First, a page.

In June 2007, as the economy was starting to stumble and the war in Iraq dragged on, CNN and its polling partner ORC asked Americans how enthusiastic they were to vote in the next year’s presidential election.

With then-President George W. Bush’s approval rating in the low 30s, one would have expected Americans to be historically enthusiastic about choosing a new direction for the country. According to CNN’s poll, a quarter of registered voters polled said they were extremely enthusiastic about the election, and another quarter said they were very enthusiastic. Extrapolating outward, that gives us a bit over half the country that was very enthusiastic about the contest.

CNN and its new polling partner SSRS asked the same question in a poll released Monday. Now, more than 4 in 10 registered voters say they’re extremely enthusiastic about voting in 2020 — and 7 in 10 say they’re very enthusiastic, at a minimum. Those numbers are higher than at the equivalent point in any of the previous three presidential cycles.

That enthusiasm isn’t equivalent between the parties. Nearly half of registered Democrats, 47 percent, say that they’re extremely enthusiastic about voting next year, compared to 40 percent of Republicans. That Democratic figure is larger than any measurement at the same point from either party since 2007, according to CNN’s data. It’s worth noting, too, that the percentage of Republicans saying they’re extremely enthusiastic is also larger than any prior measurement at this point.

We saw a similar effect before the 2018 midterms, when both parties were much more motivated to vote than they had been in prior midterm cycles. Those elections, you probably recall, went largely in the Democrats’ direction.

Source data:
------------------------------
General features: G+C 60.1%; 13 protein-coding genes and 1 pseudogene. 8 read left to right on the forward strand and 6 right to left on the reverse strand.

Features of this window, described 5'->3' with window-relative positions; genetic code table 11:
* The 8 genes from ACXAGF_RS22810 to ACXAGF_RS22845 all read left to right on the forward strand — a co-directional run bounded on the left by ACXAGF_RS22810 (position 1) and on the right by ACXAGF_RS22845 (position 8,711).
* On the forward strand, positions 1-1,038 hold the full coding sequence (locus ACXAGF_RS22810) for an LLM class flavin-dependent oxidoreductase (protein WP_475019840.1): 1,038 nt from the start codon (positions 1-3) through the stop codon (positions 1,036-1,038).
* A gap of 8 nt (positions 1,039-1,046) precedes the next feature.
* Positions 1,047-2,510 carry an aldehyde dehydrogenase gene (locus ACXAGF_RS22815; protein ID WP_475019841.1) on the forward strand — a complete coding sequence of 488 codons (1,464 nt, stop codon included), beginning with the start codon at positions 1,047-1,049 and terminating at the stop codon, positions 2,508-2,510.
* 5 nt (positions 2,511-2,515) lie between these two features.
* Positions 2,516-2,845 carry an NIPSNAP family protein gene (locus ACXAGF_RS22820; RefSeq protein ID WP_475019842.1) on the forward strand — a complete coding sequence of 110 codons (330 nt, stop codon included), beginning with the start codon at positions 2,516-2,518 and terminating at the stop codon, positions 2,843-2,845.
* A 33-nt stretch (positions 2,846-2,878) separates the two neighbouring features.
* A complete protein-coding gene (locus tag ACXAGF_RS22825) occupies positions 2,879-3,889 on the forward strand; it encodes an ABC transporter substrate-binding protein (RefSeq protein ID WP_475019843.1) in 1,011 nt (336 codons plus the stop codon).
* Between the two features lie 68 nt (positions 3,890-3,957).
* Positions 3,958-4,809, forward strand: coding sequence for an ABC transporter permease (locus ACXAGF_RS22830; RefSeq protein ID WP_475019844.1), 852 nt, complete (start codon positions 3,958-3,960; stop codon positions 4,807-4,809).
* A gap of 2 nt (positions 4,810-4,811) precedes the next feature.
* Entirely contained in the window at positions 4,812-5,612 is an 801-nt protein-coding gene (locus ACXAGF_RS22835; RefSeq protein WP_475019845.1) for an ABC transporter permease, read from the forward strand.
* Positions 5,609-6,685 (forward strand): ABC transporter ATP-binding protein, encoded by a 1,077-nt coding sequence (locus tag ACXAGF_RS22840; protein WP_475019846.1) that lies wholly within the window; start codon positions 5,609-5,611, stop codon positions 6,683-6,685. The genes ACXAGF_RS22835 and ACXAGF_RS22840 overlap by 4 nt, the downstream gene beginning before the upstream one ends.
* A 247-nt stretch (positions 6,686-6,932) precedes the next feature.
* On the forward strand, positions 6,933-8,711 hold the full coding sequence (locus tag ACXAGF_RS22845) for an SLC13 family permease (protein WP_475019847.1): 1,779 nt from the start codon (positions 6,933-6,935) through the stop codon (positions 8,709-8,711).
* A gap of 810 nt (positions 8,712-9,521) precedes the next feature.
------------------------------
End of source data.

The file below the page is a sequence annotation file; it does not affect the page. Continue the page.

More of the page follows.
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Notice on the chart above, though, that the gap between the two parties was wider in June 2011 than it is now, with Republicans having a significant advantage at that point. Of course that didn’t prevent Barack Obama from winning reelection.

So what happened? Enthusiasm shifted over the course of the campaign. If we looked at the combined percentage of those saying they were “very” or “extremely” enthusiastic over the course of the campaign, Republicans had an advantage until the primaries began. Republican enthusiasm dropped and, as Election Day approached, enthusiasm among both parties increased in tandem.

There’s another aspect to the 2012 cycle that’s worth noting. While Republican enthusiasm was higher at this point in that cycle than it had been in 2008, turnout in the election was down from four years prior. Mitt Romney, the Republican nominee in 2012, got slightly more votes than Sen. John McCain of Arizona had four years prior, but only barely. Romney struggled to secure the nomination that year, repeatedly fending off challenges from candidates who surged past him in national polls.

One can read into that as much as one wishes. Democratic enthusiasm about ousting Trump has been a potent topic of discussion so far in the 2020 cycle. Whether that enthusiasm wanes or surges once the Democrats choose a nominee remains to be seen.

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